The city’s outdoor markets come alive at night. Not only can you buy anything, there is lots of cheap food. If you are looking to purchase a souvenir, just walk along Chang Klan, Wualai, or Ratchadmmoen Roads. You will see ample street stalls that sell everything that you can want to buy. You can haggle the prices but remember, there is a lot of junk being sold on the streets and most of the stuff you will never use even once.


Thai people love to celebrate and Chiang Mai natives are no different. The wildest celebration is the Songkran festival, which is the Thai New year. The cultural activities are centered around the temples but most people spend the time on the streets, splashing each other with water, eating, drinking and have a jolly good time. If you love crowds and water, then this is the one festival you need to participate in.

Perhaps one of the most glamorous festivals in Chiang Mai is the Yi-peng. Held in November, people make paper boat lanterns with candles and set them off in the river. The lighted candles gliding in the water create one of the most beautiful images that you will ever experience.

Like most of the Thailand, Chiang Mai has its fair share of temples. The only two I recommend are the Wat Pra Singh (Temple of the lion Buddha) and Wat Chiang Man.

wat-phra tmple in thailand

When it comes to eating, there are plenty of restaurants all over the city that serve good authentic Thai food. In addition, there are street vendors offering traditional Thai delicacies, papaya salad, spicy hot noodles, (khao soi) intensely hot curries, fish and rice, Tom Yom soup and freshly squeezed juice almost everywhere. If you want to cool off, get a Thai tiger beer or try one of the Thai herbal drinks (be careful, these drinks are loaded with sugar). There are food stalls and restaurants to meet every type of budget. However, unlike Bangkok, a good decent meal will not cost more than $3-$6 (150-400 baht). Of course, if you go to a 5-star hotel or a fancy restaurant, the price will be ten times the amount. There are many expats who have opened up restaurants, bars and nightclubs in Chiang Mai. These places also serve Thai and European foods, but they are slightly expensive. Here you will get to meet your countrymen and women and get some tips on what else to do.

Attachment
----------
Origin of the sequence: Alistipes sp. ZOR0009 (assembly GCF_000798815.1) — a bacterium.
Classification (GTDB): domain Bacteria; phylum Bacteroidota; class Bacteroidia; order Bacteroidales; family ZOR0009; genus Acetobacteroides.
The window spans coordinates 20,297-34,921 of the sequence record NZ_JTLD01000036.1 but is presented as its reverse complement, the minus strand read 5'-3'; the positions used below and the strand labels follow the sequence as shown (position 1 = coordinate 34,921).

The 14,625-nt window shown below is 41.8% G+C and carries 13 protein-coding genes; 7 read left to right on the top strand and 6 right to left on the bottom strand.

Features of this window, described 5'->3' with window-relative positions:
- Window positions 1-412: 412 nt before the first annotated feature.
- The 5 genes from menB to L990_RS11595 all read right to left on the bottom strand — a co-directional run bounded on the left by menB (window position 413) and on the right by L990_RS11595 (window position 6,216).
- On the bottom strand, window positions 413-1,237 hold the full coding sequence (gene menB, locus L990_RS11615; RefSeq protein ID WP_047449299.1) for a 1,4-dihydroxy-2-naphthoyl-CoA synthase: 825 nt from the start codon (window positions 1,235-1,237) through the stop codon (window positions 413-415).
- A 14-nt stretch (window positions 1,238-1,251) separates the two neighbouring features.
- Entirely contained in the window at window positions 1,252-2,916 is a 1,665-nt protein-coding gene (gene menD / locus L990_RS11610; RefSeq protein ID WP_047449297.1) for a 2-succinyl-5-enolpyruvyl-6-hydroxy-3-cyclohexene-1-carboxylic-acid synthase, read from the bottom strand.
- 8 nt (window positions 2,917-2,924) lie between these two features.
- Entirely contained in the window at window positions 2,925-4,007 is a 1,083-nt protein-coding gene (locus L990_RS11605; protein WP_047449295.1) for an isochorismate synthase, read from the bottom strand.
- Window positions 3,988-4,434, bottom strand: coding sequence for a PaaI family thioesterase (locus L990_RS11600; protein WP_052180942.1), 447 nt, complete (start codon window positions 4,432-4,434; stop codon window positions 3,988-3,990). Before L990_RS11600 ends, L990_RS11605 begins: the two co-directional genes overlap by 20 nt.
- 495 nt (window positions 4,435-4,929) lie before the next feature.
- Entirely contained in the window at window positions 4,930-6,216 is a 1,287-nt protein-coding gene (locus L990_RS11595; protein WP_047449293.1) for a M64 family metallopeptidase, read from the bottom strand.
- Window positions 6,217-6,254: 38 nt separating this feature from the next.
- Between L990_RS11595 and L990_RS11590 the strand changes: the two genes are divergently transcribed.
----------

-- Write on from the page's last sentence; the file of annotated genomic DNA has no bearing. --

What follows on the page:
Unlike Bangkok, Chiang Mai is a few degrees cooler and most Thai in the north feel cold. For most tourists from the west, just a long sleeve shirt will do. Only during the night does it get chilly and you may need a sweater. To make up for the chilly nights, most people take a trip to the hot springs at Doi Pha Hom Pok national park. Here you get to hike and enjoy the scenery as well. Over the years, the warm waters of the hot springs have cooled down a bit.

Most of Chiang Mai can be seen on foot or taxi.

tuk-tuk chiang mai